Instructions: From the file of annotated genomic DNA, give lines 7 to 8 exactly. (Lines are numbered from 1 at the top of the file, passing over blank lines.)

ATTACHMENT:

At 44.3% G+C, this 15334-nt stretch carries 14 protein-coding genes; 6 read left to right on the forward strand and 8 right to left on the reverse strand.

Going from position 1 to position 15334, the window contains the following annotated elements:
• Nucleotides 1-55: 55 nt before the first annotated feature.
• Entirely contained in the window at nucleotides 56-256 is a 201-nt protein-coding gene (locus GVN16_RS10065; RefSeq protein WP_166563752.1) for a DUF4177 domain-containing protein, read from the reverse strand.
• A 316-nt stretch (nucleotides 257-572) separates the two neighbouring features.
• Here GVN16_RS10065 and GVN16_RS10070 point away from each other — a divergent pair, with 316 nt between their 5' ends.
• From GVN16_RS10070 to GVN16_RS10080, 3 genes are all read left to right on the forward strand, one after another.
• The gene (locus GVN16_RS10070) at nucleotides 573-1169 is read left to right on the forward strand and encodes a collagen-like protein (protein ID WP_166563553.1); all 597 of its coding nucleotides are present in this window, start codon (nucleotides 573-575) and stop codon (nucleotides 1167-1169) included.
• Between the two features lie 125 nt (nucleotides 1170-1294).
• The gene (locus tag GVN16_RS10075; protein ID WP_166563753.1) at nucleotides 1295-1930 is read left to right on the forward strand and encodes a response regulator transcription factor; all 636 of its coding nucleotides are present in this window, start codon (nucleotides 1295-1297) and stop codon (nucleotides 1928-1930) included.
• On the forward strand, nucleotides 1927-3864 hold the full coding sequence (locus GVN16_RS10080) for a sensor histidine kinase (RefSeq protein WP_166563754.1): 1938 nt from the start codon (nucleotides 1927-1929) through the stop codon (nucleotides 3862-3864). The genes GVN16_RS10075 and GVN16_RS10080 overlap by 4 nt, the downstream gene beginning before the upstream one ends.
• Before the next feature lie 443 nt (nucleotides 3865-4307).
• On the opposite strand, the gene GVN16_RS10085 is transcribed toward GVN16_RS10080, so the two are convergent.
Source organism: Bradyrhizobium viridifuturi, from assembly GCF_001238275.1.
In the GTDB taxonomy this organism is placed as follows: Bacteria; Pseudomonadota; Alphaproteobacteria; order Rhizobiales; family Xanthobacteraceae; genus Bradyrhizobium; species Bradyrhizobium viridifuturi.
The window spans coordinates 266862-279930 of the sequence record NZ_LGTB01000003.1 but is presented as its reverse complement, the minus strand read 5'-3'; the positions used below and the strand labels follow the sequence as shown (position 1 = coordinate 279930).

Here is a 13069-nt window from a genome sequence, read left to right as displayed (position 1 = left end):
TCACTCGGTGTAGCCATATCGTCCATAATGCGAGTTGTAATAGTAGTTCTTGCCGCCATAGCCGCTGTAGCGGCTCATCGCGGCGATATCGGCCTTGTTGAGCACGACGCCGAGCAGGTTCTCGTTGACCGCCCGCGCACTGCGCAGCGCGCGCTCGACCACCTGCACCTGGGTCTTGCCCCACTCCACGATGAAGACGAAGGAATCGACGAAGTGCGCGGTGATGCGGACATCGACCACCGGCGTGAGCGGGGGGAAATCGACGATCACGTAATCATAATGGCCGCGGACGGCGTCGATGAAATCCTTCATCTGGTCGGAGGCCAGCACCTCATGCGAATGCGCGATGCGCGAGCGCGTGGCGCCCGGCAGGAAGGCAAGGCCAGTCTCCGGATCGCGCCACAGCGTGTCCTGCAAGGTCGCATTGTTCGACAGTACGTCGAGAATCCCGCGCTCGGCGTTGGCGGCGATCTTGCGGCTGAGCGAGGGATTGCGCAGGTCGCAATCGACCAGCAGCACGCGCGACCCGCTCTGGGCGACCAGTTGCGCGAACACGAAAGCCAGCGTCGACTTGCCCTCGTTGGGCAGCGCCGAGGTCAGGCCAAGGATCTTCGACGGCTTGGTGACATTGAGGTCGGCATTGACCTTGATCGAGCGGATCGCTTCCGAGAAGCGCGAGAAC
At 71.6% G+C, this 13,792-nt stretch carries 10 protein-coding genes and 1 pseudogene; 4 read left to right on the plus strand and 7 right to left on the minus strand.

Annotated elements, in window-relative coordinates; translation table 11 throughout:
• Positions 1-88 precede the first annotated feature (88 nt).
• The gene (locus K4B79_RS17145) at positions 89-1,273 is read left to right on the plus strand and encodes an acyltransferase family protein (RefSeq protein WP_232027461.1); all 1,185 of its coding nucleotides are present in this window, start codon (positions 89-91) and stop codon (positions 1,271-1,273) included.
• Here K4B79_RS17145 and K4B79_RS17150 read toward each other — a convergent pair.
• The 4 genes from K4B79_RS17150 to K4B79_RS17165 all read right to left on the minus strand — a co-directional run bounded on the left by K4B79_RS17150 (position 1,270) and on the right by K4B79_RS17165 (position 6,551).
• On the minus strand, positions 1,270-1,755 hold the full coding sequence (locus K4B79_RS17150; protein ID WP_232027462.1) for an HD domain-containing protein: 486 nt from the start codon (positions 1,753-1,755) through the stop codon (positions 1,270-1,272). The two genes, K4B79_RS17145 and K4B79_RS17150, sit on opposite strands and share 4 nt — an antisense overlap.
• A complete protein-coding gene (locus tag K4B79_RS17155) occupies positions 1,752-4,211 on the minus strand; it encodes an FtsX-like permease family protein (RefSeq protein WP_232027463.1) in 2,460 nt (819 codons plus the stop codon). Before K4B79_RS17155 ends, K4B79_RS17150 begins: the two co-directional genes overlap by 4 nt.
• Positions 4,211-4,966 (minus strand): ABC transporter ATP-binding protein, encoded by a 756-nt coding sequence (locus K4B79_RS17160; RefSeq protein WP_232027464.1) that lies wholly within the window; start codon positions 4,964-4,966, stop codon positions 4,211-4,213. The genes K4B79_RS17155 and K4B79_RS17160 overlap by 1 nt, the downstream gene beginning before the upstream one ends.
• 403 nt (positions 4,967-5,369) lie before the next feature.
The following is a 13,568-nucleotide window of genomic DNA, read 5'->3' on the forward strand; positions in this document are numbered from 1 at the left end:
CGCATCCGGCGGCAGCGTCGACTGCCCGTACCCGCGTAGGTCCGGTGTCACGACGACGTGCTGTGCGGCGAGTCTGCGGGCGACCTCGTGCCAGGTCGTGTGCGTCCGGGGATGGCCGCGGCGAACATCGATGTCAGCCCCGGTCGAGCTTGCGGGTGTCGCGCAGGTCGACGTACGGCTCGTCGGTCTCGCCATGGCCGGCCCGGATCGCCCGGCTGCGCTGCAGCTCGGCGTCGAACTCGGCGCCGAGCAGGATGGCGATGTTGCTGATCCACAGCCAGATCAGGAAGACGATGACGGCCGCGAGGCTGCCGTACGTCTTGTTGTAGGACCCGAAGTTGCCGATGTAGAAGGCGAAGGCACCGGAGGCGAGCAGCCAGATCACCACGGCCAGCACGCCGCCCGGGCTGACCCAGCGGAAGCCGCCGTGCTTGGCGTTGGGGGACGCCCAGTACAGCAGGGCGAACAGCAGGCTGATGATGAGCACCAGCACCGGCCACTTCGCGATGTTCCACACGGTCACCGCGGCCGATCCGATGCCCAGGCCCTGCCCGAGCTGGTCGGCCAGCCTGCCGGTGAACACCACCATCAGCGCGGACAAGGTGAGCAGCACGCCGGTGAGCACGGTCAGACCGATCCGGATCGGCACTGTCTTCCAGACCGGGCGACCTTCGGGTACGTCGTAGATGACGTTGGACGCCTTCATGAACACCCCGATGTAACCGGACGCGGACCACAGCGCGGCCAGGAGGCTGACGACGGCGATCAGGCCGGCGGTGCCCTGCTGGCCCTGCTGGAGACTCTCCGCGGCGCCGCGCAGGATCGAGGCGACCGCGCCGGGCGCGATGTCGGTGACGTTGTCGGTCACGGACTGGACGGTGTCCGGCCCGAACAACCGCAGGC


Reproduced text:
• From GVN16_RS10070 to GVN16_RS10080, 3 genes are all read left to right on the forward strand, one after another.
• The gene (locus GVN16_RS10070) at nucleotides 573-1169 is read left to right on the forward strand and encodes a collagen-like protein (protein ID WP_166563553.1); all 597 of its coding nucleotides are present in this window, start codon (nucleotides 573-575) and stop codon (nucleotides 1167-1169) included.